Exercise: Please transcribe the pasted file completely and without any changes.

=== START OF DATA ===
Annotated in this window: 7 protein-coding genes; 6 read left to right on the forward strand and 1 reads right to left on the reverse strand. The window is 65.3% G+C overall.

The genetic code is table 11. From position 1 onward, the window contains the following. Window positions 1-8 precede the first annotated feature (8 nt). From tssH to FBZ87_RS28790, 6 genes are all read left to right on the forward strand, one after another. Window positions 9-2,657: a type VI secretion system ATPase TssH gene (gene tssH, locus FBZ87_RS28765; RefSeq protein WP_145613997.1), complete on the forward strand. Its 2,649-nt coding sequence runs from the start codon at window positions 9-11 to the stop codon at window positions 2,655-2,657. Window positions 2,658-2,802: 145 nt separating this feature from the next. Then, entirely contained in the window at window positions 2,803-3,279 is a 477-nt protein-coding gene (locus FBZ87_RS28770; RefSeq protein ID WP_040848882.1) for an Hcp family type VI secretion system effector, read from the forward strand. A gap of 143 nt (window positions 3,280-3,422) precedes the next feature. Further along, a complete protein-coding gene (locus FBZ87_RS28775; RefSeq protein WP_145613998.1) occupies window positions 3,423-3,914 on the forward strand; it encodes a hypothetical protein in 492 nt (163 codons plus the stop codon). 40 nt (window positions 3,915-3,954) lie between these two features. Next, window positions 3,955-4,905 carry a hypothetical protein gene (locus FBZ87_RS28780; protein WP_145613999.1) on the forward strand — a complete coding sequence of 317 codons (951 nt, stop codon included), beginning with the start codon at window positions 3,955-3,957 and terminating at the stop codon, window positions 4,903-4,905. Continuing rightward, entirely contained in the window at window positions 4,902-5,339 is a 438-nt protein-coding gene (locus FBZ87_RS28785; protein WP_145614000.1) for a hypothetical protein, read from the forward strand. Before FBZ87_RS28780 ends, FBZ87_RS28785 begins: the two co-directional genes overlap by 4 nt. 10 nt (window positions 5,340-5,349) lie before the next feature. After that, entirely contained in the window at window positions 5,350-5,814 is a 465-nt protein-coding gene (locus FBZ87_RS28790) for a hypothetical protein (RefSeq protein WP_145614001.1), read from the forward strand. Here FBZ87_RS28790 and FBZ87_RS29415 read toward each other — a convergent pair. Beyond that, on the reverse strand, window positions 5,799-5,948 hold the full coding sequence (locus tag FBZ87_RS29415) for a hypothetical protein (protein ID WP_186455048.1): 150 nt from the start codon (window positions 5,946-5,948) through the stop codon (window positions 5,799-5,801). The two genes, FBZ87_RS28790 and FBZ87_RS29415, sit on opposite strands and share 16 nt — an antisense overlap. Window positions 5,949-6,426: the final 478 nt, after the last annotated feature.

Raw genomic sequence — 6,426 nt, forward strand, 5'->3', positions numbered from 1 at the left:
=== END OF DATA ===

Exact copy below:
Annotated in this window: 7 protein-coding genes; 6 read left to right on the forward strand and 1 reads right to left on the reverse strand. The window is 65.3% G+C overall.

The genetic code is table 11. From position 1 onward, the window contains the following. Window positions 1-8 precede the first annotated feature (8 nt). From tssH to FBZ87_RS28790, 6 genes are all read left to right on the forward strand, one after another. Window positions 9-2,657: a type VI secretion system ATPase TssH gene (gene tssH, locus FBZ87_RS28765; RefSeq protein WP_145613997.1), complete on the forward strand. Its 2,649-nt coding sequence runs from the start codon at window positions 9-11 to the stop codon at window positions 2,655-2,657. Window positions 2,658-2,802: 145 nt separating this feature from the next. Then, entirely contained in the window at window positions 2,803-3,279 is a 477-nt protein-coding gene (locus FBZ87_RS28770; RefSeq protein ID WP_040848882.1) for an Hcp family type VI secretion system effector, read from the forward strand. A gap of 143 nt (window positions 3,280-3,422) precedes the next feature. Further along, a complete protein-coding gene (locus FBZ87_RS28775; RefSeq protein WP_145613998.1) occupies window positions 3,423-3,914 on the forward strand; it encodes a hypothetical protein in 492 nt (163 codons plus the stop codon). 40 nt (window positions 3,915-3,954) lie between these two features. Next, window positions 3,955-4,905 carry a hypothetical protein gene (locus FBZ87_RS28780; protein WP_145613999.1) on the forward strand — a complete coding sequence of 317 codons (951 nt, stop codon included), beginning with the start codon at window positions 3,955-3,957 and terminating at the stop codon, window positions 4,903-4,905. Continuing rightward, entirely contained in the window at window positions 4,902-5,339 is a 438-nt protein-coding gene (locus FBZ87_RS28785; protein WP_145614000.1) for a hypothetical protein, read from the forward strand. Before FBZ87_RS28780 ends, FBZ87_RS28785 begins: the two co-directional genes overlap by 4 nt. 10 nt (window positions 5,340-5,349) lie before the next feature. After that, entirely contained in the window at window positions 5,350-5,814 is a 465-nt protein-coding gene (locus FBZ87_RS28790) for a hypothetical protein (RefSeq protein WP_145614001.1), read from the forward strand. Here FBZ87_RS28790 and FBZ87_RS29415 read toward each other — a convergent pair. Beyond that, on the reverse strand, window positions 5,799-5,948 hold the full coding sequence (locus tag FBZ87_RS29415) for a hypothetical protein (protein ID WP_186455048.1): 150 nt from the start codon (window positions 5,946-5,948) through the stop codon (window positions 5,799-5,801). The two genes, FBZ87_RS28790 and FBZ87_RS29415, sit on opposite strands and share 16 nt — an antisense overlap. Window positions 5,949-6,426: the final 478 nt, after the last annotated feature.

Raw genomic sequence — 6,426 nt, forward strand, 5'->3', positions numbered from 1 at the left: